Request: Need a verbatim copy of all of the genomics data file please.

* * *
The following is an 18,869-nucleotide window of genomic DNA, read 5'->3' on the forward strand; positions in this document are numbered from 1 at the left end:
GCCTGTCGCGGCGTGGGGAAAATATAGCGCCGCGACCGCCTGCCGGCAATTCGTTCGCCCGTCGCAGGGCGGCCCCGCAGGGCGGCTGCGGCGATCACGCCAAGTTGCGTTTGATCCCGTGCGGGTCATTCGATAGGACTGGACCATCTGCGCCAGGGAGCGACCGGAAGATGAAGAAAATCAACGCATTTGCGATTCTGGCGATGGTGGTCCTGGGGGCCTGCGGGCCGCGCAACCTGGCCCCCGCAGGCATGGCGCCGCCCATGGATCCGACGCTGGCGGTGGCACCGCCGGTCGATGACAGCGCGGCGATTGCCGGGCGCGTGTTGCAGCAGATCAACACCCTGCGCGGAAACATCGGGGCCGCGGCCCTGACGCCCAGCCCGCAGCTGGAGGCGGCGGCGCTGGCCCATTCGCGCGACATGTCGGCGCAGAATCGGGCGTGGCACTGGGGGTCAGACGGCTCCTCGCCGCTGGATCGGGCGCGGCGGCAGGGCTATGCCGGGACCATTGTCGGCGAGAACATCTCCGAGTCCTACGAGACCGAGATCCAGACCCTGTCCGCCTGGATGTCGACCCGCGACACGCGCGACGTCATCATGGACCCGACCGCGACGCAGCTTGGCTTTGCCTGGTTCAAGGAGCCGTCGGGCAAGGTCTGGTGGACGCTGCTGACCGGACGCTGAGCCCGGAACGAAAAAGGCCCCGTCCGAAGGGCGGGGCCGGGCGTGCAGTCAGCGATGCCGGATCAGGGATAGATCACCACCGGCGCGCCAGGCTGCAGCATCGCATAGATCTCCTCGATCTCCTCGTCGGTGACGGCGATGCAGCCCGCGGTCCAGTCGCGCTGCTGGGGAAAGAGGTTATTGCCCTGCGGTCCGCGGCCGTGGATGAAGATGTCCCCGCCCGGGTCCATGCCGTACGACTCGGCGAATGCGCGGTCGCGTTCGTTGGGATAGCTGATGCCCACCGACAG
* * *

The following is an 18,869-nucleotide window of genomic DNA, read 5'->3' on the forward strand; positions in this document are numbered from 1 at the left end:
GCCTGTCGCGGCGTGGGGAAAATATAGCGCCGCGACCGCCTGCCGGCAATTCGTTCGCCCGTCGCAGGGCGGCCCCGCAGGGCGGCTGCGGCGATCACGCCAAGTTGCGTTTGATCCCGTGCGGGTCATTCGATAGGACTGGACCATCTGCGCCAGGGAGCGACCGGAAGATGAAGAAAATCAACGCATTTGCGATTCTGGCGATGGTGGTCCTGGGGGCCTGCGGGCCGCGCAACCTGGCCCCCGCAGGCATGGCGCCGCCCATGGATCCGACGCTGGCGGTGGCACCGCCGGTCGATGACAGCGCGGCGATTGCCGGGCGCGTGTTGCAGCAGATCAACACCCTGCGCGGAAACATCGGGGCCGCGGCCCTGACGCCCAGCCCGCAGCTGGAGGCGGCGGCGCTGGCCCATTCGCGCGACATGTCGGCGCAGAATCGGGCGTGGCACTGGGGGTCAGACGGCTCCTCGCCGCTGGATCGGGCGCGGCGGCAGGGCTATGCCGGGACCATTGTCGGCGAGAACATCTCCGAGTCCTACGAGACCGAGATCCAGACCCTGTCCGCCTGGATGTCGACCCGCGACACGCGCGACGTCATCATGGACCCGACCGCGACGCAGCTTGGCTTTGCCTGGTTCAAGGAGCCGTCGGGCAAGGTCTGGTGGACGCTGCTGACCGGACGCTGAGCCCGGAACGAAAAAGGCCCCGTCCGAAGGGCGGGGCCGGGCGTGCAGTCAGCGATGCCGGATCAGGGATAGATCACCACCGGCGCGCCAGGCTGCAGCATCGCATAGATCTCCTCGATCTCCTCGTCGGTGACGGCGATGCAGCCCGCGGTCCAGTCGCGCTGCTGGGGAAAGAGGTTATTGCCCTGCGGTCCGCGGCCGTGGATGAAGATGTCCCCGCCCGGGTCCATGCCGTACGACTCGGCGAATGCGCGGTCGCGTTCGTTGGGATAGCTGATGCCCACCGACAG